Sunday, October 9, 2011

What's in a day?

At a recent staff meeting, I asked our new staff members to share their experiences working in other child care centers. As they talked, more than one mentioned how much more structure there is in my class than in these other centers. Which surprised me, because I tend to think of my classroom as being very flexible. We do have set routines that we follow each day. We have breakfast at the same time, change diapers, have some small group experiences, snack, and so forth throughout the day. We have activities or experiences planned for certain days or times.

However, while we do things in the same order each day, most of the day children can choose where they want to play or what they want to do. If they are involved in an activity, we do our best to give them as much as they need or want to explore with that activity. If it's a nice day outside, we try to spend more time outside. We've even gotten to the point that they choose what they want to take outside with them. There are few items that I insist they keep inside, mostly because they are easy to lose in the grass.

We were saving this bowling activity to use inside on a rainy day.

Taking art and writing materials outside gives them a quiet choice outside.

At the same time, when we offer an art project, water play or other small group activity, children are free to choose whether or not they participate. We offer the same activity for several days because we know some children will get too busy or interested elsewhere on a given day.  We have also been known to scrap an activity altogether because the children have some up with a better idea, or at least a more interesting idea to them.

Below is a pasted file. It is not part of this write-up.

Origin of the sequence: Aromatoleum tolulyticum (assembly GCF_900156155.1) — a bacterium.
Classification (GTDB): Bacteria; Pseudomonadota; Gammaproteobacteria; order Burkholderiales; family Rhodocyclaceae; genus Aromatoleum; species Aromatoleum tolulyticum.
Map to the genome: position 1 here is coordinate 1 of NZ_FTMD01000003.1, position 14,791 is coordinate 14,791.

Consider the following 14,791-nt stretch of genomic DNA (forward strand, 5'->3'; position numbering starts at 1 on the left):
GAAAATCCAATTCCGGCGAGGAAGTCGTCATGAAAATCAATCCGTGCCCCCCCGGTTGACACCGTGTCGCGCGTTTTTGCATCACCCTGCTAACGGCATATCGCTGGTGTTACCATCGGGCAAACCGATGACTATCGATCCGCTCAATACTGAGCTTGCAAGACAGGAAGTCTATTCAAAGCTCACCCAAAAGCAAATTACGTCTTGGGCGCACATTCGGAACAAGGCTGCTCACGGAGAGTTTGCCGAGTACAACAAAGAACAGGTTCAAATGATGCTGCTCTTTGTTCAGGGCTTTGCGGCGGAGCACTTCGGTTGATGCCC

This painting activity happened after nap one day simply because one of the children at the table asked if they could paint. As you can see, others chose to join in while the rest finished their snack.

Which leads me to wonder what they meant by structure. When I think of structure, I think of the daily routine. Could they mean the underlying discipline and self control? Or the consistent expectations and rules? I'm curious to know what others think.


  1. hi Shelley, I found your wonderful blog when you linked up to the outdoor play link this week & I love it. I am amazed to find so many kindred spirits on the blogoshere! This post touched a nerve with me as I had a prospective parent visit on Friday & her 1 comment that jarred with me was 'but you are more structured than other settings, I heard' (a positive in her eyes) I found myself trying to reason that having a set routine is not the same as structure and that children are free to choose where & when they play at activities. But perhaps I do need to rethink what exactly 'structure' is & should I wince when I hear the word!!

  2. Kierna- I am still contemplating what they meant by this. I am starting to think it relates to the way we interact with children and the having a primary caregiving system. They weren't used to having much, if any, one-on-one time with the children because they came from places with much higher ratios and the caregiving system was new to them as well. I have been following your blog for a bit and love the ideas!